Back in the mid-1800s, Americans were less than thrilled about the “Irish invasion," which they believed threatened to bring disease, crime and job insecurity stateside.
No matter that Ireland was in the midst of a severe famine, which caused them to seek refuge from the homeland they otherwise loved — people were ticked off about these newcomers, and they were thought of as third-class citizens.
As half-Irish fictional heroine Scarlett O'Hara would say, fiddle-dee-dee to that!
Fortunately, the tide has a-turned on the American opinion of the Irish, and we've learned to embrace the culture with great enthusiasm. In 1991, the month of March was declared Irish-American Heritage Month, and it's packed with celebrations, parades and awareness efforts around the country to recognize the 32 million Americans who also claimed Irish ancestry in the 2018 Census.
In particular, St. Patrick's Day has become a beloved national tradition, during which people don green and run around pinching anyone who forgets to do so. At its core, St. Patrick's Day is a celebration of its namesake saint, but it's definitely made all the more jovial by green beer and Irish coffee galore.
If it seems like St. Patty's Day all year round in these cities that's probably because of their impressively high Irish population percentage. Check out this list of the 10 most Irish cities in the U.S.
Toledo is home to about 275,000 people, 11.6 percent of which consider themselves of Irish ancestry. It's fair to say that Toledo was built on the backs of many Irish, who literally dug the canals and laid the railroads upon which the city owes its prosperity.
Located in northwest Ohio just along the banks of Lake Erie, Toledo's modern Irish roots are strong, with a handful of authentic pubs at which to pull a pint. Those who really want to keep the spirit alive can join the Toledo Irish American Club, which celebrates everything Irish, including sports, music, dance and literature. Even non-Irish are welcome to join in the fun!
Irish eyes are loving the average rent prices in Toledo, which are about $780 for a one-bedroom apartment.
About an hour's drive west of Milwaukee is Madison, another hotbed of Irish-American enthusiasm. With about 260,000 residents, 11.7 percent of Madison locals consider themselves Irish to a significant degree.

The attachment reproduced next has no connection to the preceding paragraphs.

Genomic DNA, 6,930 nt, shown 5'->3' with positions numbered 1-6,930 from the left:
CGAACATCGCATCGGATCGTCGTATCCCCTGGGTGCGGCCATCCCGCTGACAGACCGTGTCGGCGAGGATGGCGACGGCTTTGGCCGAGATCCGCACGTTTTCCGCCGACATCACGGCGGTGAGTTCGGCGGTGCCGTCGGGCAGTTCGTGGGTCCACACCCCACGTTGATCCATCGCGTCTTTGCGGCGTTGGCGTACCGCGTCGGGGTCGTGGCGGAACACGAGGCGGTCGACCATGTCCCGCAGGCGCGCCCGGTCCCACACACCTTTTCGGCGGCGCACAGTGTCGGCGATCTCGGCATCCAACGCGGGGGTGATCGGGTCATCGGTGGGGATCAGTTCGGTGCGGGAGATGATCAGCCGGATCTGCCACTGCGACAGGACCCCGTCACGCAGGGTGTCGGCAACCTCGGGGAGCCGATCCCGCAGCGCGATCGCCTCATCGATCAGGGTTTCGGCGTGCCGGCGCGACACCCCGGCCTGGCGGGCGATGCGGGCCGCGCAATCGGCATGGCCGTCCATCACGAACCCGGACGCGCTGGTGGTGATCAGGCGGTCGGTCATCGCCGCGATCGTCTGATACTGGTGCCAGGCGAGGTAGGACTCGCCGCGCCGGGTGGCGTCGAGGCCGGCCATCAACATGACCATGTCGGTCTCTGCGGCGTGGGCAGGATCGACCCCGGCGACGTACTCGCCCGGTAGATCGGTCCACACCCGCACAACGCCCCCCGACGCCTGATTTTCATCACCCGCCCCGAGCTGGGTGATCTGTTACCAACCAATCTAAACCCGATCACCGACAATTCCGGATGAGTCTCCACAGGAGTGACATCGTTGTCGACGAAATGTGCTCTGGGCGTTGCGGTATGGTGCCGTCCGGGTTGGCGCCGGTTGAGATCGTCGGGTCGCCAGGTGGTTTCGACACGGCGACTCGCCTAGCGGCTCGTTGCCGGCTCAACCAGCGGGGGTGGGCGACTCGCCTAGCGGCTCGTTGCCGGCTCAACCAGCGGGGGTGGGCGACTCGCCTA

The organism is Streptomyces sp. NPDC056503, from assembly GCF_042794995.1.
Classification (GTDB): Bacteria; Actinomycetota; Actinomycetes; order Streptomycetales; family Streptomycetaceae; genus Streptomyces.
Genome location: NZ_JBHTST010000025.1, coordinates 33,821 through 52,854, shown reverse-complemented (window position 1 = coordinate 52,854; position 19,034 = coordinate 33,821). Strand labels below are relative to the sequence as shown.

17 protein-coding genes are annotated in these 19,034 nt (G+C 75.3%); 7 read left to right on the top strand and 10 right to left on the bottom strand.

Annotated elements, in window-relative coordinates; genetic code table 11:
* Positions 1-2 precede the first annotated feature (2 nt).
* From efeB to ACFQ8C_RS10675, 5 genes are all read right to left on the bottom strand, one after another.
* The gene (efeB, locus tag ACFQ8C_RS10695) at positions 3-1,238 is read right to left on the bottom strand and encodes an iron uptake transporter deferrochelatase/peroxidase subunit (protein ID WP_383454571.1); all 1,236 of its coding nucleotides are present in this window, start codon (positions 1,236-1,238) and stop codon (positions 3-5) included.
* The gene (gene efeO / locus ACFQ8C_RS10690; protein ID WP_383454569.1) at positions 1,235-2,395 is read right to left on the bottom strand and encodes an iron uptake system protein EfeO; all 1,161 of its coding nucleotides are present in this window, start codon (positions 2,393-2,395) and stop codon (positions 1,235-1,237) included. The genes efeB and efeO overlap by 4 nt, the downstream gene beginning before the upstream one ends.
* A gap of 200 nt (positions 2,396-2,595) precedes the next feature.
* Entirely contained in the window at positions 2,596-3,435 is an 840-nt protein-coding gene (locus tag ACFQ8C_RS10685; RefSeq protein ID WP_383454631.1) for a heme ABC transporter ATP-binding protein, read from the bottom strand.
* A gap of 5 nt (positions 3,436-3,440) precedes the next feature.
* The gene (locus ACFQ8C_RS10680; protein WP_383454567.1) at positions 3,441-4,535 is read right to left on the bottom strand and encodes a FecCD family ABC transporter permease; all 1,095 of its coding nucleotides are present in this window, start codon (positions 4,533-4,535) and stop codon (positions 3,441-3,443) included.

Anyone nostalgic for the Old Country need only behold Erin's Snug Irish Pub, the exterior of which looks straight out of Dublin and features everything an Irishman could want on the inside, including traditional breakfast, authentic ales and even a suit of armor.
Not too far away is the Irish Cultural and Heritage Center in Milwaukee, which is a meeting ground for local Irish organizations. It even has an Irish genealogy library on site! Locally, the Celtic Cultural Center of Madison (Irish are a subset of Celtic descent), is an up-and-coming organization that hosts relevant film festivals, lectures, performances and Irish language classes. Even though it gets cold enough to skin a cat (as the Irish would say) in Madison, there's always plenty to do, culturally-speaking.
A one-bedroom apartment in Madison will cost you about $1,200 a month.
It's easy to see why the capital city of Nebraska would attract an Irishman or two because outside the metropolitan areas are impressive expanses of untouched land. Some 11.8 percent of Lincoln's population of nearly 290,000 consider themselves Irish in some regard, and if there's anything we know about traditional Irish it's that they value land and everything it represents! Although outdoorsy types certainly appreciate the insane amount of parkland and agricultural industry that Lincoln has to offer, the modern Irish also appreciate the area's booming tech sector.
Those aching for a shot of whiskey or a pint of hand-crafted beer can stop by any of the oh-so-appropriately-named Irish pubs, including Duffy's Tavern and O'Rourkes Tavern (doesn't get a whole lot more Irish than that, right?) Or, take in a performance by the Lincoln Irish Dancers — or even sign up for lessons yourself!
You can get a one-bedroom apartment in Lincoln for about $950 a month on average.